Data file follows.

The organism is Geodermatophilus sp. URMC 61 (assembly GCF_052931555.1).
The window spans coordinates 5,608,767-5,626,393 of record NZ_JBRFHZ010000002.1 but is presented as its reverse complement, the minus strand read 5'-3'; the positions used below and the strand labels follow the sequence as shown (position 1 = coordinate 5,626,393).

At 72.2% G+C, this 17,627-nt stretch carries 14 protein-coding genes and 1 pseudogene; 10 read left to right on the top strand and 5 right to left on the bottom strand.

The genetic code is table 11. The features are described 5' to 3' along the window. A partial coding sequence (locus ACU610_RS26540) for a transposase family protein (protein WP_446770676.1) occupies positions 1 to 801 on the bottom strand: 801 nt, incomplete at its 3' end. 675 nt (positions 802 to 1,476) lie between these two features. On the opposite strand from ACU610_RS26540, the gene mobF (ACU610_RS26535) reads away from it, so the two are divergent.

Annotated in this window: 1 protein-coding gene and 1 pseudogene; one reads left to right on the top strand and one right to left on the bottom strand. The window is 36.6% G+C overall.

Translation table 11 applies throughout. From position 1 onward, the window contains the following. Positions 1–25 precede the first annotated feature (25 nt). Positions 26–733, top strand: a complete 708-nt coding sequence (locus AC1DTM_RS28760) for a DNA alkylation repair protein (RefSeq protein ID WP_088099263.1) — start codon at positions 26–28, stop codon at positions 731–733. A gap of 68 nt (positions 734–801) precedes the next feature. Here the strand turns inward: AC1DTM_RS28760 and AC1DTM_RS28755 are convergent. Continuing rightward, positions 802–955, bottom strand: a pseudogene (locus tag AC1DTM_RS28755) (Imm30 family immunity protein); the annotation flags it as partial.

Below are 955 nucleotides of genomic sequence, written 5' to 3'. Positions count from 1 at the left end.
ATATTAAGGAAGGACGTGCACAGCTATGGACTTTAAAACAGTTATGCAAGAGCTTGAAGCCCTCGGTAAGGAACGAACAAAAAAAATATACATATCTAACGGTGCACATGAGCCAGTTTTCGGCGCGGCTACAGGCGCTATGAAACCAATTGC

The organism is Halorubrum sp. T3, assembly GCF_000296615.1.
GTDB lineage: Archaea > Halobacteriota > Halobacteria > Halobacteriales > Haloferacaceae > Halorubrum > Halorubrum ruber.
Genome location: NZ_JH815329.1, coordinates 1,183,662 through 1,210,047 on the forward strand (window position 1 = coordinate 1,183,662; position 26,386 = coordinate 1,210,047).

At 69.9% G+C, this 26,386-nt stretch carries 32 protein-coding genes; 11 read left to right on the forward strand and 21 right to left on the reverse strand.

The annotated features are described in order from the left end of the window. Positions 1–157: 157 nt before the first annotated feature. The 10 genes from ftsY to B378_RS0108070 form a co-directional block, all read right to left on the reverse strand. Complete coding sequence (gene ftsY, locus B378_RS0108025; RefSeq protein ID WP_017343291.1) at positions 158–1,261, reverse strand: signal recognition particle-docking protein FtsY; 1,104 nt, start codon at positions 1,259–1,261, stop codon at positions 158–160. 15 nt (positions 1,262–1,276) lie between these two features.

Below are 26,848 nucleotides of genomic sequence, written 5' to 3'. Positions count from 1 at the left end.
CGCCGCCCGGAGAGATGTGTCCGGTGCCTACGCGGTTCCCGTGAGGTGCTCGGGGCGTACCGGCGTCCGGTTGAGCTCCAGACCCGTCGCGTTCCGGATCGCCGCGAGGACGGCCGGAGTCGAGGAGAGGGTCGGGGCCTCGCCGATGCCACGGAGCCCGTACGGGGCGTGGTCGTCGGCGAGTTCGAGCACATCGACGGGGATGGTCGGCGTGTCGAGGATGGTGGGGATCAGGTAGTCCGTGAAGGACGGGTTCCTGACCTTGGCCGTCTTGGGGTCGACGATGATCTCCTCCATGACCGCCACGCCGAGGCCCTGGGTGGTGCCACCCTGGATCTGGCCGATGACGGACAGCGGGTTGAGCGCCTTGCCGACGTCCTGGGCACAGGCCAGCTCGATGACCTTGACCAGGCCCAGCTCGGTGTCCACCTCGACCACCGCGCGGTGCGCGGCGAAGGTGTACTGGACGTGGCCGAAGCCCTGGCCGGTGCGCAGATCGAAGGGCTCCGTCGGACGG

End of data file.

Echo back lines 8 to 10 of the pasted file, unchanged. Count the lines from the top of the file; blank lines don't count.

ATATTAAGGAAGGACGTGCACAGCTATGGACTTTAAAACAGTTATGCAAGAGCTTGAAGCCCTCGGTAAGGAACGAACAAAAAAAATATACATATCTAACGGTGCACATGAGCCAGTTTTCGGCGCGGCTACAGGCGCTATGAAACCAATTGC

The organism is Halorubrum sp. T3, assembly GCF_000296615.1.
GTDB lineage: Archaea > Halobacteriota > Halobacteria > Halobacteriales > Haloferacaceae > Halorubrum > Halorubrum ruber.